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need help figuring out the best way to deal with my filly

This is a discussion on need help figuring out the best way to deal with my filly within the Horse Training forums, part of the Training Horses category

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        06-27-2013, 05:56 AM
      #11
    Green Broke
    Since the horse has no respect or ground manners while on the ground, you definitely won't get any under saddle. You'll need to fix them first before you even start to think about getting on.
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        06-27-2013, 12:24 PM
      #12
    Foal
    I think bonding with a horse during training is important . Now my filly is very sensitive just like a person can be. This isn't my first time breaking a horse or training one but this is my first sensitive horse. I don't know everything or every way to train but I have been doing it since I was 7. "popping" a horse with a lead rope will just teach her to be afraid of me and I don't want that. I guess I should have mentioned that she is sensitive and asked how to deal with that. But I've even tried the hidden hoof pick (when you keep the hoof pick hidden and in a spot so if she moves into you she pokes her self and moves over). I also know that you don't wasn't the horse to know YOU are the one hurting it when they don't understand what they are doing wrong. Also I'm not denyingthat she is spoiled, she loves to be hugged and loved on.
         
        06-27-2013, 12:39 PM
      #13
    Showing
    I will get jumped on for saying this but language, especially yelling isn't really something horses, especially youngsters understand. Try rethinking what you do with her. You may be trying to teach her too much. Do you hold her right under the halter or allow her 4' of rope? A short hold often cause a horse to crowd with the shoulder. Try not taking to her so that you have to focus on what your hands are body are telling her. Carry a crop and don't be afraid to give her a good tap to move her away.
         
        06-27-2013, 01:10 PM
      #14
    Foal
    I agree with the yelling thing and I think that's why she tries to kick when I or someone else yells at her. I hold her like you would for a halter or showmanship class. So about 3 or 4 inches from the clip of the lead rope and I keep my arm bent a bit and out to my side so her head is a maybe a foot and a half from my shoulder, and she walls very well its when I stop her she moves over so her had is over my shoulder and her chest is to my back as if I'm protecting her from something.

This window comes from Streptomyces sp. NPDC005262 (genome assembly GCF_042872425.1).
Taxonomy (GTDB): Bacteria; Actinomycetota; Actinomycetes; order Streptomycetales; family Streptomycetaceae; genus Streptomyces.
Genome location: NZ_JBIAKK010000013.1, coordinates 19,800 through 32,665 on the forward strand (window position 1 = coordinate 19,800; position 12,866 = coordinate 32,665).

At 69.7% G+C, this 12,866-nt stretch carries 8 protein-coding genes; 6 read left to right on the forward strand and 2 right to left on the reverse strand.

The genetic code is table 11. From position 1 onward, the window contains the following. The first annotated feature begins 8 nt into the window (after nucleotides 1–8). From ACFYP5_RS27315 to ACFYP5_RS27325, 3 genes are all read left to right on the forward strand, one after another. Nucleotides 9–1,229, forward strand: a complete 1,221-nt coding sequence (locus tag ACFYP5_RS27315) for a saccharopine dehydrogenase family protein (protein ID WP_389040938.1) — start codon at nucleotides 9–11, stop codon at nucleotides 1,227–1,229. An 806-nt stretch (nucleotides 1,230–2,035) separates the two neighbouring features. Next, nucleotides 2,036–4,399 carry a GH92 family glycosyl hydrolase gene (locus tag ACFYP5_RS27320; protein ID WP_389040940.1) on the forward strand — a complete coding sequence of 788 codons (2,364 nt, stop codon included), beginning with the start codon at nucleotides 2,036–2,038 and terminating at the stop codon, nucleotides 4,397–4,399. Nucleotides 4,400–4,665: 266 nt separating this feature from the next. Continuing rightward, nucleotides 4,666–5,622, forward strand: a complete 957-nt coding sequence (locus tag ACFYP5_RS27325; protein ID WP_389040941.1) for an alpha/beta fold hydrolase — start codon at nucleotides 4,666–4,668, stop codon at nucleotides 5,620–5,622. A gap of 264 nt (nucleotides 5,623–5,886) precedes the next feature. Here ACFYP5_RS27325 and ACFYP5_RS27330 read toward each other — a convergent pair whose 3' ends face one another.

06-27-2013, 01:59 PM
      #15
    Showing
    Okay, I'm going to be pretty blunt so you may end up offended...

    You're making excuses for a horse who's only problem is the way she's being handled. The reason she walks right up on your shoulder whenever you stop is because YOU have allowed it and not corrected it. The reason she kicks out at you (for any reason, but I seriously doubt the yelling has anything to do with it; more likely it's your body language when you yell that causes her to kick) is because YOU have allowed it and not corrected it.

    Now, how I would handle this horse would be to put her in a rope halter and lead her everywhere, stopping every 5-8 strides. Every time she walked up and put her shoulder into me the way she does you, I'd go to yanking on her head or popping her hard with the end of the lead until she backed way off. Then, I'd walk off again and do that over and over and over until she stopped the exact moment that I stopped and didn't make a single move to come closer. Then, and only then, would I step to her and give her a scratch on the neck. You might not think her walking up to put her shoulder on you is a big deal...but it will become a big deal someday when she doesn't stop there and she tramples you (believe me, I've had it happen more than once with spoiled customer horses that behaved like your mare).

    Then, whenever she would kick at me, I'd spend the next 10-30 seconds making her think she was going to die. Kicking is never an acceptable behavior because it is so dangerous. One strike is enough to kill a human so she needs to learn now that kicking=OMG-I'M-GONNA-DIE.
         
        06-27-2013, 04:28 PM
      #16
    Green Broke
    Holding the rope only a few inches from the clip actually causes them to be more fidgety. They have no room before they feel pressure from your hand. They feel trapped. Try holding it about 2 to 3 feet away or about an arms length from the clip. I bet you will have a better time leading.